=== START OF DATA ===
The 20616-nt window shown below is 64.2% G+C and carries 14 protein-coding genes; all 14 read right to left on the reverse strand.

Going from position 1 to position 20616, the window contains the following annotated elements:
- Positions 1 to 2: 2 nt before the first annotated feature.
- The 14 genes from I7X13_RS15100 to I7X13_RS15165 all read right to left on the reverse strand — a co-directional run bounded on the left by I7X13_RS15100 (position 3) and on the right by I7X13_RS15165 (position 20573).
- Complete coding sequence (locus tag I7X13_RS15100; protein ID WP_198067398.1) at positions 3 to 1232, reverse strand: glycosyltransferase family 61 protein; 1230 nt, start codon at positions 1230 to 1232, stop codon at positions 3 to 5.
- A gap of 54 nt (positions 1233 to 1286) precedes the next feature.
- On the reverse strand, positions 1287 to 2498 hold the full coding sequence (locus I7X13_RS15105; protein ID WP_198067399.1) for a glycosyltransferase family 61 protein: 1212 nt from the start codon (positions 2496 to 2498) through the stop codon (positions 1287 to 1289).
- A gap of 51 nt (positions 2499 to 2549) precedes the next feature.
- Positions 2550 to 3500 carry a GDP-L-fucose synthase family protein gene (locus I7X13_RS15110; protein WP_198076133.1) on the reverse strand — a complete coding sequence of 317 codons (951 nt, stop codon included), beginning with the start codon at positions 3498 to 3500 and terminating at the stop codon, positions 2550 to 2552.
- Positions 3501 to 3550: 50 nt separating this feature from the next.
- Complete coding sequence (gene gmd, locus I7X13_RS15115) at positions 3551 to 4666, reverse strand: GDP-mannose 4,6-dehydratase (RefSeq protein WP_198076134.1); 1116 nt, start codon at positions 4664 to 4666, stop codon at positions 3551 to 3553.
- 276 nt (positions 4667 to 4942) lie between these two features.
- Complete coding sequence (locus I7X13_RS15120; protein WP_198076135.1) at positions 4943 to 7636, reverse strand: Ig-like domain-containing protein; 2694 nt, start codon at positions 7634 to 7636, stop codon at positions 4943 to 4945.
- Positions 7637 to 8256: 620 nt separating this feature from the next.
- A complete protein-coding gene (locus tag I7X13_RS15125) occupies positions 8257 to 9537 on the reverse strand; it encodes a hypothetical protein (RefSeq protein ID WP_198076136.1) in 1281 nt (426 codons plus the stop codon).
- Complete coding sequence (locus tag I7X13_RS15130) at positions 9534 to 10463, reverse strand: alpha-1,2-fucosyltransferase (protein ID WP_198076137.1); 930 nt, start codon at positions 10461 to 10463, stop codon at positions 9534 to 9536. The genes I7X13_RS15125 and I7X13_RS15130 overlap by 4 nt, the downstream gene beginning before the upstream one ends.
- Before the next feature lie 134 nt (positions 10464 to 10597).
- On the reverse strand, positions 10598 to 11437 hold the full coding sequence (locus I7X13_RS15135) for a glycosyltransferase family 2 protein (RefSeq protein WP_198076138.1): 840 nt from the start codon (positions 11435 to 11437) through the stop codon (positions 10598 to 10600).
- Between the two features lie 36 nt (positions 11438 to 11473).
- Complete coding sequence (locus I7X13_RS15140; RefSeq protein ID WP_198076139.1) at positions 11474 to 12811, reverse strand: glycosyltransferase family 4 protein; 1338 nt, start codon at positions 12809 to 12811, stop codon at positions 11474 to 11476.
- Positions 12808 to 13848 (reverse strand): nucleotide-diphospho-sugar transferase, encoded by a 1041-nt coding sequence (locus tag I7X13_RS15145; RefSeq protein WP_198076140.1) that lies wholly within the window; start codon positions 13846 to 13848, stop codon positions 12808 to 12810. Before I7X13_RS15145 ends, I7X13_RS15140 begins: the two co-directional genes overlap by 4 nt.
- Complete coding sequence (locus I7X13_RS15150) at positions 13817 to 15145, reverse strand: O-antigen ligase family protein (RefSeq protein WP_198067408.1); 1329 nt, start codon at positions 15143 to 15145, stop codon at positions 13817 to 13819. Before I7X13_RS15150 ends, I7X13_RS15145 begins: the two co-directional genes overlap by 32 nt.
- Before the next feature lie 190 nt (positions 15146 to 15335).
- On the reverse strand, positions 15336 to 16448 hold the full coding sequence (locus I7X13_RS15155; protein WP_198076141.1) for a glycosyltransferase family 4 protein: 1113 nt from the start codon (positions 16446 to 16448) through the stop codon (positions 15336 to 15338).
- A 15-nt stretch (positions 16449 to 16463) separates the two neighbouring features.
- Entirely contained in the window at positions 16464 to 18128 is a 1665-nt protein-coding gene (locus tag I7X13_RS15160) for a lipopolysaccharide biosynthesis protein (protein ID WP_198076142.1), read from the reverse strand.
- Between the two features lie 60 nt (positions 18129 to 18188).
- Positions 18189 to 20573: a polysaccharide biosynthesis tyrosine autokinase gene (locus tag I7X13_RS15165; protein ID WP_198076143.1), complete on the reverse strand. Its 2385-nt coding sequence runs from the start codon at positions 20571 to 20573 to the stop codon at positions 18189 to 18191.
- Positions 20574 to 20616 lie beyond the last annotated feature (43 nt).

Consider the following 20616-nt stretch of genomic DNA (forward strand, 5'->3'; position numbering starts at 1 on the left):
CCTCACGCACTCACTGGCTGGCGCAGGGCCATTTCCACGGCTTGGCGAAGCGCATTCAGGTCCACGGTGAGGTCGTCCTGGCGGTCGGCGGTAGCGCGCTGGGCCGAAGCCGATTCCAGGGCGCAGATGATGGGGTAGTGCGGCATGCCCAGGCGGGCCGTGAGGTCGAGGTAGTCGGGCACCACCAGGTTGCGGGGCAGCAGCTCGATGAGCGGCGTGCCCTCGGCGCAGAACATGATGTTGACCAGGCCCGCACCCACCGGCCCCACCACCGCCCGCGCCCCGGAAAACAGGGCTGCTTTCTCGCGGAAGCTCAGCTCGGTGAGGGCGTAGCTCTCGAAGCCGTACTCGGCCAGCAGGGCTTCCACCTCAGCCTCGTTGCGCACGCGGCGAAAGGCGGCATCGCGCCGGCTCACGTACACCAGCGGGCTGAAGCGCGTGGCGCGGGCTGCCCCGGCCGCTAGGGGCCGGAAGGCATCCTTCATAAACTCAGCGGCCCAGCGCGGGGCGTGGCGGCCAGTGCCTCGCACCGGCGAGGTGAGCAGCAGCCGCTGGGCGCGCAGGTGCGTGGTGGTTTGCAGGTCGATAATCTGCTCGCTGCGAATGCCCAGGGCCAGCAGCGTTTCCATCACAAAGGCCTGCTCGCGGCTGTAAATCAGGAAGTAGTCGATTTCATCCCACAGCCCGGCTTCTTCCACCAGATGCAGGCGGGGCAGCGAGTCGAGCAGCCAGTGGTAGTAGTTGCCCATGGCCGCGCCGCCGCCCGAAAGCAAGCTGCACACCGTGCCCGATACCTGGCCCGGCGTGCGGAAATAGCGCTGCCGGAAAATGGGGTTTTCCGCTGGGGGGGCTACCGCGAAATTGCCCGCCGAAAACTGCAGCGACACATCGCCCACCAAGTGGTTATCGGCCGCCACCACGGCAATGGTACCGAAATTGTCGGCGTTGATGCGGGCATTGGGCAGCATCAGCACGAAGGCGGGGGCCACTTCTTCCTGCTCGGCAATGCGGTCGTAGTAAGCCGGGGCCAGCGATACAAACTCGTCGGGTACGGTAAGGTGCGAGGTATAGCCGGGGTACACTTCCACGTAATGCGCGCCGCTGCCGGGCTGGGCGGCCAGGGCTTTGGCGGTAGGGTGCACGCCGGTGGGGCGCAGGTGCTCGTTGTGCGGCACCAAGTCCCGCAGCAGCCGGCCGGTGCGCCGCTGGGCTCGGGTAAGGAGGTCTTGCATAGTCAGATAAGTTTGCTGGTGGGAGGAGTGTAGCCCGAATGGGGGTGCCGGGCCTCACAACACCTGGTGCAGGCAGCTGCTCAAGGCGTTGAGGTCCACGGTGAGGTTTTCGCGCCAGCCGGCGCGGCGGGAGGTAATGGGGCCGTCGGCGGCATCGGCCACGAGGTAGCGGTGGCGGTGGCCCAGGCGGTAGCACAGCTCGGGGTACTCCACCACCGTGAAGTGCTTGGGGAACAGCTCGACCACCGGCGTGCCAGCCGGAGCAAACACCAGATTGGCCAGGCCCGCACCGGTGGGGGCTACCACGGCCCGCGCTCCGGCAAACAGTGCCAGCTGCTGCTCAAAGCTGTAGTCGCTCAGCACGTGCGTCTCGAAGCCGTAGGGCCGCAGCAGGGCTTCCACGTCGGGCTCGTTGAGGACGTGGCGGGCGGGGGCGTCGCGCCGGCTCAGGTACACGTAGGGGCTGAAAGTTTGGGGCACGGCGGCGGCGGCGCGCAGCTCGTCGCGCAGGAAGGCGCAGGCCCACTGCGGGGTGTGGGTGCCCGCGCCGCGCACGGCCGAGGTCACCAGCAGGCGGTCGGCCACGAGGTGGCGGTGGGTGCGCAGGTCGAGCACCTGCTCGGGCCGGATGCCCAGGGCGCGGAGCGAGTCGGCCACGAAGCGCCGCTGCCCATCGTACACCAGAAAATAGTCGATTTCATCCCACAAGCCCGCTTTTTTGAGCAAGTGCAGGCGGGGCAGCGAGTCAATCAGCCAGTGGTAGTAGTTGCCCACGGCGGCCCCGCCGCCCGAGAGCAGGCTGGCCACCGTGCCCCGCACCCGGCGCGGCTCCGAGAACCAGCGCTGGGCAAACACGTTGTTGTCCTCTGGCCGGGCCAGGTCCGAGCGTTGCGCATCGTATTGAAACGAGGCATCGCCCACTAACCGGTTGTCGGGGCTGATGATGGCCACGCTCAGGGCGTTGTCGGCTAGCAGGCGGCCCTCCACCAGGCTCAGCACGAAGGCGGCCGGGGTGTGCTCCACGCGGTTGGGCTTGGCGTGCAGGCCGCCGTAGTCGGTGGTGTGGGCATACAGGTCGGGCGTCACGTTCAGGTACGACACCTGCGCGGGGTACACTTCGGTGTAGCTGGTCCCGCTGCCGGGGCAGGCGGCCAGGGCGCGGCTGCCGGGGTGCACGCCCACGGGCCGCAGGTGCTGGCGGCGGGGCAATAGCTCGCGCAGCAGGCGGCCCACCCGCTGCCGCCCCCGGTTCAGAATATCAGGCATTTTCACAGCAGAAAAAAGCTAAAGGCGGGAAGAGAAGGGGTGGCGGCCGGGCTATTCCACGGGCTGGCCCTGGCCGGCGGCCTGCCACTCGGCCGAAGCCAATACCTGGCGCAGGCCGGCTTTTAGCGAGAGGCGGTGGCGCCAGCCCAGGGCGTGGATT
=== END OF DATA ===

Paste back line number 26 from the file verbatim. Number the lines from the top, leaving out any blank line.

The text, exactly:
- Entirely contained in the window at positions 16464 to 18128 is a 1665-nt protein-coding gene (locus tag I7X13_RS15160) for a lipopolysaccharide biosynthesis protein (protein ID WP_198076142.1), read from the reverse strand.